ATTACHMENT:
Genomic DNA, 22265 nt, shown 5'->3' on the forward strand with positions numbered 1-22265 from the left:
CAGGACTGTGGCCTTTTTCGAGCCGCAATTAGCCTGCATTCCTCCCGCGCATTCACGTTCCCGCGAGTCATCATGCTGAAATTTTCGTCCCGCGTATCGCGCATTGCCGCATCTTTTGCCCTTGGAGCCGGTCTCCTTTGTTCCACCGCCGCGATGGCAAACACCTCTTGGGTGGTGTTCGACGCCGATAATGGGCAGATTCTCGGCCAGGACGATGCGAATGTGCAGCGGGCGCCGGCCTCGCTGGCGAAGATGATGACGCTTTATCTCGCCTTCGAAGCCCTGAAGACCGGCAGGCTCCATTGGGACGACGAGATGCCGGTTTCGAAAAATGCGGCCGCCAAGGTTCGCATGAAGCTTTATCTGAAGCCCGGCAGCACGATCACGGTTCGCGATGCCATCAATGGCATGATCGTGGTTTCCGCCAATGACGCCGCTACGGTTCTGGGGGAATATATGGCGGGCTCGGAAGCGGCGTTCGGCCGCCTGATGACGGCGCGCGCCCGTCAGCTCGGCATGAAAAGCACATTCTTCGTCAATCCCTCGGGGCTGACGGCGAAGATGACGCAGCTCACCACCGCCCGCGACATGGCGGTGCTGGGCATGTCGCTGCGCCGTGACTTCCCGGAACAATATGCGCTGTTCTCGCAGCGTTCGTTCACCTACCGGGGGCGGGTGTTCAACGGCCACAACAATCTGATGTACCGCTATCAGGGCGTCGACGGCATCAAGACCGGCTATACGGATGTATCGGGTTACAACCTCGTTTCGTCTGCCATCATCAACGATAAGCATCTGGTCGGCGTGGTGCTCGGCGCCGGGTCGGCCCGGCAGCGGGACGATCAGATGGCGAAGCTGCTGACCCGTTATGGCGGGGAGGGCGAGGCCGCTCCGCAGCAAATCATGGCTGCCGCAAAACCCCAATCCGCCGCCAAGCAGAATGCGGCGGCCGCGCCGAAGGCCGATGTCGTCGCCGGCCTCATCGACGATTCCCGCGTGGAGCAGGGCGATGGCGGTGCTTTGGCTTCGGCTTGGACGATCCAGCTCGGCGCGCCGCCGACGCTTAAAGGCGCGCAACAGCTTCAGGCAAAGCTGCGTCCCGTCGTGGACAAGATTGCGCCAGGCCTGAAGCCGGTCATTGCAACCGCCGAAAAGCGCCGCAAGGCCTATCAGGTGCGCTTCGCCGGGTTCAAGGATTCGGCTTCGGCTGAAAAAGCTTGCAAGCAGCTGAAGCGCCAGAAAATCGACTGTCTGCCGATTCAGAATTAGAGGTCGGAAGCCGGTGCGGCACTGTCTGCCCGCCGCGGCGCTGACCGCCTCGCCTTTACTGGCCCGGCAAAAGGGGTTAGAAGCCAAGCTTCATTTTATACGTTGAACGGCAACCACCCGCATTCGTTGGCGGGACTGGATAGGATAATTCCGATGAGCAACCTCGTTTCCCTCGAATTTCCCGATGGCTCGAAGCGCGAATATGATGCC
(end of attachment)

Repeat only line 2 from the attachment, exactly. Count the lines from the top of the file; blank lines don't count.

CAGGACTGTGGCCTTTTTCGAGCCGCAATTAGCCTGCATTCCTCCCGCGCATTCACGTTCCCGCGAGTCATCATGCTGAAATTTTCGTCCCGCGTATCGCGCATTGCCGCATCTTTTGCCCTTGGAGCCGGTCTCCTTTGTTCCACCGCCGCGATGGCAAACACCTCTTGGGTGGTGTTCGACGCCGATAATGGGCAGATTCTCGGCCAGGACGATGCGAATGTGCAGCGGGCGCCGGCCTCGCTGGCGAAGATGATGACGCTTTATCTCGCCTTCGAAGCCCTGAAGACCGGCAGGCTCCATTGGGACGACGAGATGCCGGTTTCGAAAAATGCGGCCGCCAAGGTTCGCATGAAGCTTTATCTGAAGCCCGGCAGCACGATCACGGTTCGCGATGCCATCAATGGCATGATCGTGGTTTCCGCCAATGACGCCGCTACGGTTCTGGGGGAATATATGGCGGGCTCGGAAGCGGCGTTCGGCCGCCTGATGACGGCGCGCGCCCGTCAGCTCGGCATGAAAAGCACATTCTTCGTCAATCCCTCGGGGCTGACGGCGAAGATGACGCAGCTCACCACCGCCCGCGACATGGCGGTGCTGGGCATGTCGCTGCGCCGTGACTTCCCGGAACAATATGCGCTGTTCTCGCAGCGTTCGTTCACCTACCGGGGGCGGGTGTTCAACGGCCACAACAATCTGATGTACCGCTATCAGGGCGTCGACGGCATCAAGACCGGCTATACGGATGTATCGGGTTACAACCTCGTTTCGTCTGCCATCATCAACGATAAGCATCTGGTCGGCGTGGTGCTCGGCGCCGGGTCGGCCCGGCAGCGGGACGATCAGATGGCGAAGCTGCTGACCCGTTATGGCGGGGAGGGCGAGGCCGCTCCGCAGCAAATCATGGCTGCCGCAAAACCCCAATCCGCCGCCAAGCAGAATGCGGCGGCCGCGCCGAAGGCCGATGTCGTCGCCGGCCTCATCGACGATTCCCGCGTGGAGCAGGGCGATGGCGGTGCTTTGGCTTCGGCTTGGACGATCCAGCTCGGCGCGCCGCCGACGCTTAAAGGCGCGCAACAGCTTCAGGCAAAGCTGCGTCCCGTCGTGGACAAGATTGCGCCAGGCCTGAAGCCGGTCATTGCAACCGCCGAAAAGCGCCGCAAGGCCTATCAGGTGCGCTTCGCCGGGTTCAAGGATTCGGCTTCGGCTGAAAAAGCTTGCAAGCAGCTGAAGCGCCAGAAAATCGACTGTCTGCCGATTCAGAATTAGAGGTCGGAAGCCGGTGCGGCACTGTCTGCCCGCCGCGGCGCTGACCGCCTCGCCTTTACTGGCCCGGCAAAAGGGGTTAGAAGCCAAGCTTCATTTTATACGTTGAACGGCAACCACCCGCATTCGTTGGCGGGACTGGATAGGATAATTCCGATGAGCAACCTCGTTTCCCTCGAATTTCCCGATGGCTCGAAGCGCGAATATGATGCC